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Epidemiol Infect. 1993 Jun;110(3):567-73.

Campylobacter bacteraemia in England and Wales, 1981-91.

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Public Health Laboratory, Gloucestershire Royal Hospital, Gloucester.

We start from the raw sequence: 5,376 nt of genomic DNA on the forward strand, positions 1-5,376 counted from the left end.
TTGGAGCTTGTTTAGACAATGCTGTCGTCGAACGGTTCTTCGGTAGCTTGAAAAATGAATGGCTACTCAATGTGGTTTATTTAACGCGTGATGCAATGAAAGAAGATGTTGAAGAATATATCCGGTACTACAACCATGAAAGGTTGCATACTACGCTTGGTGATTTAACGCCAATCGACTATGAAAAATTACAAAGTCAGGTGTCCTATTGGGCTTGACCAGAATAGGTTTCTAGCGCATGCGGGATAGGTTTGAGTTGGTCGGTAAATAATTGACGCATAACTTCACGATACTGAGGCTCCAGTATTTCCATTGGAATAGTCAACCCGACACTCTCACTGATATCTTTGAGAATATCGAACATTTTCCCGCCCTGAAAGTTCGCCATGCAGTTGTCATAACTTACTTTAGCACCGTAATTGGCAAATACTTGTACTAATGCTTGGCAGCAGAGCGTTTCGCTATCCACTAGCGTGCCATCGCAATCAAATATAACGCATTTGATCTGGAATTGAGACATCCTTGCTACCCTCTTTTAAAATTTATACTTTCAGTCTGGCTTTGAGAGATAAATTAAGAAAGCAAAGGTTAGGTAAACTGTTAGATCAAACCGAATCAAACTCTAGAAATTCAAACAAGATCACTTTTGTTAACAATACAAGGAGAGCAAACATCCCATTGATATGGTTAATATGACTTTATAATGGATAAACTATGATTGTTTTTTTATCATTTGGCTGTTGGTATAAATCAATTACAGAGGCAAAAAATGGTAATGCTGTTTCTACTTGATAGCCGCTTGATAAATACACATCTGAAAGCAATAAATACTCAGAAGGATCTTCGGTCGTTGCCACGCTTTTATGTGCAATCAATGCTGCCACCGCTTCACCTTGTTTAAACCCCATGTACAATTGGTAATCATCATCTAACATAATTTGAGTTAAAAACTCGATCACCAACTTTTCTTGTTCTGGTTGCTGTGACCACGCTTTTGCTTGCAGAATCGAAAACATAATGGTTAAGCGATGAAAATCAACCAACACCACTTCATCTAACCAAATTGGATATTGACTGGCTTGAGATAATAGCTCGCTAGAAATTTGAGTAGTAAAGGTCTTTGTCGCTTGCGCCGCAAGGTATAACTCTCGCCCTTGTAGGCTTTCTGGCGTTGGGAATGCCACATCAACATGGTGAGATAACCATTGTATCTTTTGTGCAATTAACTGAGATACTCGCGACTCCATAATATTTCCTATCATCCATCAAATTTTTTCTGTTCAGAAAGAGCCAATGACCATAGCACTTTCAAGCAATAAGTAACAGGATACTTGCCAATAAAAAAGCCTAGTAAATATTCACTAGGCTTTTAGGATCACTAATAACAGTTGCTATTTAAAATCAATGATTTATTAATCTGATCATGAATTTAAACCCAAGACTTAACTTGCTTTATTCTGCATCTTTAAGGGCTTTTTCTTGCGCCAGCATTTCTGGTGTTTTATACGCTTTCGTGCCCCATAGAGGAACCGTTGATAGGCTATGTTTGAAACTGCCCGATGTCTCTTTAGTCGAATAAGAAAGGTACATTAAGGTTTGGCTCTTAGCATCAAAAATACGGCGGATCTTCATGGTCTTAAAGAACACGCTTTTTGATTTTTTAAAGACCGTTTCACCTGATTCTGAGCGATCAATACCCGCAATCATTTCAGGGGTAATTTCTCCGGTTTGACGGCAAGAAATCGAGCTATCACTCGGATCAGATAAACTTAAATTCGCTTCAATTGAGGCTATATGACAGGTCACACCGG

Routine surveillance of infection in England and Wales detected 394 cases of campylobacter bacteraemia in 11 years. This represented an average incidence of 1.5 per 1000 intestinal campylobacter infections, with a range of 0.3/1000 in children aged 1-4 years to 5.9/1000 in patients aged 65 years or more. Definitive identification of 257 isolates showed that 89% were Campylobacter jejuni or C. coli; other species were C. fetus (8.6%), C. lari (0.8%), C. upsaliensis (0.8%), Helicobacter (Campylobacter) fennelliae (0.8%), and Helicobacter (Campylobacter) cinaedi (0.4%). Most (71%) of the C. jejuni/C. coli bacteraemias were in patients with acute enteritis. Of the patients with C. fetus bacteraemia only 27% had diarrhoea; they were older than patients with C. jejuni or C. coli bacteraemia (54.1 v. 45.9 years) and proportionally more of them were male (M:F ratio 2.7:1 v. 1.9:1); 41% had endovascular pathology or cellulitis. There was a higher proportion of C. jejuni serogroup O 4 (Penner) and O 18 strains among blood than faecal isolates, which suggests that they were unusually serum resistant and/or invasive.

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